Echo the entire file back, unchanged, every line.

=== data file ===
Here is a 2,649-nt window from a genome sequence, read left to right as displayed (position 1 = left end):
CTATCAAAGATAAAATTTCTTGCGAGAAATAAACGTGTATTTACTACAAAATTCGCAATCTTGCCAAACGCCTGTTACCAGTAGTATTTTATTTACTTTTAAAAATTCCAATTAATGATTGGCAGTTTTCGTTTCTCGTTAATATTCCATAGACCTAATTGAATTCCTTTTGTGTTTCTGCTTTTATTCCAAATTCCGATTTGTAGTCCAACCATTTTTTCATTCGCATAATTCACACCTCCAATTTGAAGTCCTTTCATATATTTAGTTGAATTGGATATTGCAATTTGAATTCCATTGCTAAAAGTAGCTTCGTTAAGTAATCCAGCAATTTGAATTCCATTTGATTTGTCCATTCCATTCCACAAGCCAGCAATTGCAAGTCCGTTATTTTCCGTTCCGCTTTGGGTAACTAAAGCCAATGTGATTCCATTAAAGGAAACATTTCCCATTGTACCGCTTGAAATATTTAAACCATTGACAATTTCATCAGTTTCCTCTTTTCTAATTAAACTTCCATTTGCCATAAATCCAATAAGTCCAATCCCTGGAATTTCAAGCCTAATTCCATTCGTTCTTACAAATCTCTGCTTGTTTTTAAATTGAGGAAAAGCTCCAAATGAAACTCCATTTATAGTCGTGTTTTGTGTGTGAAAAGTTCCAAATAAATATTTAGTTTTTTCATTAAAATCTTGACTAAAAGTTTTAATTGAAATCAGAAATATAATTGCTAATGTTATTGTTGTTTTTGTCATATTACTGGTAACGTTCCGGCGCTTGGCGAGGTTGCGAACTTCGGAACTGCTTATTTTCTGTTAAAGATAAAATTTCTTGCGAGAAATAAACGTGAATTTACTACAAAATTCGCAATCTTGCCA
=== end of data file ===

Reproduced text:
Here is a 2,649-nt window from a genome sequence, read left to right as displayed (position 1 = left end):
CTATCAAAGATAAAATTTCTTGCGAGAAATAAACGTGTATTTACTACAAAATTCGCAATCTTGCCAAACGCCTGTTACCAGTAGTATTTTATTTACTTTTAAAAATTCCAATTAATGATTGGCAGTTTTCGTTTCTCGTTAATATTCCATAGACCTAATTGAATTCCTTTTGTGTTTCTGCTTTTATTCCAAATTCCGATTTGTAGTCCAACCATTTTTTCATTCGCATAATTCACACCTCCAATTTGAAGTCCTTTCATATATTTAGTTGAATTGGATATTGCAATTTGAATTCCATTGCTAAAAGTAGCTTCGTTAAGTAATCCAGCAATTTGAATTCCATTTGATTTGTCCATTCCATTCCACAAGCCAGCAATTGCAAGTCCGTTATTTTCCGTTCCGCTTTGGGTAACTAAAGCCAATGTGATTCCATTAAAGGAAACATTTCCCATTGTACCGCTTGAAATATTTAAACCATTGACAATTTCATCAGTTTCCTCTTTTCTAATTAAACTTCCATTTGCCATAAATCCAATAAGTCCAATCCCTGGAATTTCAAGCCTAATTCCATTCGTTCTTACAAATCTCTGCTTGTTTTTAAATTGAGGAAAAGCTCCAAATGAAACTCCATTTATAGTCGTGTTTTGTGTGTGAAAAGTTCCAAATAAATATTTAGTTTTTTCATTAAAATCTTGACTAAAAGTTTTAATTGAAATCAGAAATATAATTGCTAATGTTATTGTTGTTTTTGTCATATTACTGGTAACGTTCCGGCGCTTGGCGAGGTTGCGAACTTCGGAACTGCTTATTTTCTGTTAAAGATAAAATTTCTTGCGAGAAATAAACGTGAATTTACTACAAAATTCGCAATCTTGCCA